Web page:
The 50th anniversary of Africana Studies was celebrated on September 18th at the Penn Museum, with a capacity audience of 150 attendees. The focal point of the celebration was a symposium that delved into the history, current state, and future prospects of Africana Studies. Wale Adebanwi, the Director of the Center, opened the celebration by emphasizing the vital role of Africana Studies in higher education.
He highlighted the creation of various ethnic, gender, and diversity departments/programs, which owe their existence to the Black Studies movement—an influential movement that reshaped higher education in America. Adebanwi concluded his remarks by introducing Tukufu Zuberi, the Lasry Professor of Sociology and Africana Studies, who moderated the discussion featuring Professor Molefi Asante from Temple University and Dr. Charisse Burden-Stelly from Wayne State University.
Wale Adebanwi also read the prepared remarks by Professor John L. Jackson Jr., the Provost and a member of the Africana Studies Department and Center. Jackson reflected on Africana's contributions to the university. The Provost underscored that the study of the African diaspora at Penn has a rich history dating back not just 50, but 124 years. He referenced W.E.B. Du Bois’s monumental work, The Philadelphia Negro, a seminal achievement in the field of social sciences. This reference sparked a lively discussion among the panelists.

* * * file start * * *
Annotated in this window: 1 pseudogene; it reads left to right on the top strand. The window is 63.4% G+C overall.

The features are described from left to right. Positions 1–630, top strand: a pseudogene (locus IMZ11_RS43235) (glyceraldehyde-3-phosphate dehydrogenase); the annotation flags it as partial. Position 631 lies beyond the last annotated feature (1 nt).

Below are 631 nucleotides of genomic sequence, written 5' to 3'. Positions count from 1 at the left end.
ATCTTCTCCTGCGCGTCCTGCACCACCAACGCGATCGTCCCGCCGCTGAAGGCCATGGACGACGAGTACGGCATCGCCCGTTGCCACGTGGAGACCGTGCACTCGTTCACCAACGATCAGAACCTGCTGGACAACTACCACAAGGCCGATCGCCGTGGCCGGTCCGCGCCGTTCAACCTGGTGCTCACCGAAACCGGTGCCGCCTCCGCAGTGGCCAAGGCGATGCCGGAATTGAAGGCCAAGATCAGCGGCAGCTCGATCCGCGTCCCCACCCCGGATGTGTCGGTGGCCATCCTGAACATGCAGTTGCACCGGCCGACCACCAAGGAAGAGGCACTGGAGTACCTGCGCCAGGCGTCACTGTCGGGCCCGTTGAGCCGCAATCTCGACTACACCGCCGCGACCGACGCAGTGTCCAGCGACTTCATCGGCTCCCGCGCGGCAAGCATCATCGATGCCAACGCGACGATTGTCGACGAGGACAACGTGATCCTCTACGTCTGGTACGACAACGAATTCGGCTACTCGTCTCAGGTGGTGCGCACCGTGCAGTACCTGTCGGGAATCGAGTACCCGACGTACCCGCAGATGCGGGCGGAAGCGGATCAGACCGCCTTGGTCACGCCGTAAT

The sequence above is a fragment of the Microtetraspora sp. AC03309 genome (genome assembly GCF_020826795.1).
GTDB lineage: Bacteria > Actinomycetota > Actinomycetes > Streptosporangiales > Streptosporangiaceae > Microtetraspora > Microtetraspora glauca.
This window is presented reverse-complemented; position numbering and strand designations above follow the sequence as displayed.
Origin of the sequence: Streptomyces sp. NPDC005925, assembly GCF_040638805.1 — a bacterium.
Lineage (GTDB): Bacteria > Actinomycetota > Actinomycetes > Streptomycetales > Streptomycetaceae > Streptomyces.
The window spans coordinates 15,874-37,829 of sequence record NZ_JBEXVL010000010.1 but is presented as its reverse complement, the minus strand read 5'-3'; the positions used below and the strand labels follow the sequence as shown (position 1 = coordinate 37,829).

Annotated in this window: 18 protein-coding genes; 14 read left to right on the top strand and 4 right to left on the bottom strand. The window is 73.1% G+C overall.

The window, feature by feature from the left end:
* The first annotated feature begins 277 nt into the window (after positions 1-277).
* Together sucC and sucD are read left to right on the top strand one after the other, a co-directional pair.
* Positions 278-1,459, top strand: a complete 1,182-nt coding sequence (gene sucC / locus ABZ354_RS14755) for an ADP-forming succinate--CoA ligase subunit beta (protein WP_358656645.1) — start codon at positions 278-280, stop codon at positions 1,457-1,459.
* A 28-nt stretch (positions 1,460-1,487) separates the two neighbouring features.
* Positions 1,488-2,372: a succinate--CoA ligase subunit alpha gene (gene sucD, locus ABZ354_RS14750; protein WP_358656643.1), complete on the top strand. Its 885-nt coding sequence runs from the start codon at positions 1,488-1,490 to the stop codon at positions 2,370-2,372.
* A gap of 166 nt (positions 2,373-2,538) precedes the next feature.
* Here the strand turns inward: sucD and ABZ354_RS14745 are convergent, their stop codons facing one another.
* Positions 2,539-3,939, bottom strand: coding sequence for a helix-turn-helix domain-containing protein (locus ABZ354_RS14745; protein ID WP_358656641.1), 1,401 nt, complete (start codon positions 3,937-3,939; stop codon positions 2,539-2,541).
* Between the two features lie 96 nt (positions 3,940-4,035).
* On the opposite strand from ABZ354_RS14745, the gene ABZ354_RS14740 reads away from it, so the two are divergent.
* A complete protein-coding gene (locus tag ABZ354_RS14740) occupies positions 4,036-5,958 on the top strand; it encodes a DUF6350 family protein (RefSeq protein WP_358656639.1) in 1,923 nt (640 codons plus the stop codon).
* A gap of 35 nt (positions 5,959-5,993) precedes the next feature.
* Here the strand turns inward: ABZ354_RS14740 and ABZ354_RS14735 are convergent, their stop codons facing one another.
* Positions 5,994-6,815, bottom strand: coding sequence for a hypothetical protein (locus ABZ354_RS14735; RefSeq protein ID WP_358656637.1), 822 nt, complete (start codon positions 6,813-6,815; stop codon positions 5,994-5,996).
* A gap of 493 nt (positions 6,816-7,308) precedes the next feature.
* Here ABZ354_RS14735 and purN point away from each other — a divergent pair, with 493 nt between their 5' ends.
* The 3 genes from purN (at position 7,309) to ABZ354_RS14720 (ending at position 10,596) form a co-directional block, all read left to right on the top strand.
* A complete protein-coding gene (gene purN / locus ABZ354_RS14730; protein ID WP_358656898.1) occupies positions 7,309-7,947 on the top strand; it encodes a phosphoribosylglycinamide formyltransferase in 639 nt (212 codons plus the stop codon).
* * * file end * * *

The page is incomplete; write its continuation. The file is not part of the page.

Molefi Asante, the founding chair of the first doctoral program in African American Studies in the United States and a proponent of ‘Afrocentricity,’ asserted that the Africana project was essential in challenging the dominance of the ‘Pan-European academy.’ He described Temple University’s Africology department, which focuses on methods and theories from a ‘Diopian’ perspective. In doing so, he highlighted Senegalese scholar, Cheikh Anta Diop, as a prime example of someone who turned the Pan-European academy on its head. Asante argued that Du Bois was unable to fully escape the influence of pan- European thought in his work.
Asante’s perspective on Diop and Du Bois shifted the discussion from Africana Studies in isolation and toward a broader exploration of its place in the (study of the) human. Tukufu Zuberi initiated his remarks by suggesting that ‘Africana Studies helps redefine what it means to be human.’ Importantly, Zuberi shared a personal reflection that Africana Studies sought to surpass the conventional boundaries of university education.
He challenged Asante’s characterization of Du Bois, referencing Dusk of Dawn, where Du Bois expressed uncertainty about the future of European civilization.
Charisse Burden-Stelly concluded the discussion by anchoring her responses in the modern struggle for human rights. She cautioned the audience that Africana Studies aimed to break down the physical barriers separating universities from the communities they intend to serve.
Burden-Stelly invoked Walter Rodney's assertion that 'academics are enemies of the people until proven otherwise' and urged Africana scholars to consider the questions they ask and the dialogues they engage in.
The conversation among the three scholars was followed by a Q&A session in which members of the audience asked questions and contributed to the debate.
The celebration concluded with Adebanwi commending his predecessor, Professor Camille Z. Charles, for her outstanding stewardship of the Center and department. In her remarks, Charles credited her success as a faculty member to the invaluable guidance, mentorship, and support she received from senior faculty in Africana Studies, from her time as a tenure-track professor through serving as chair and director.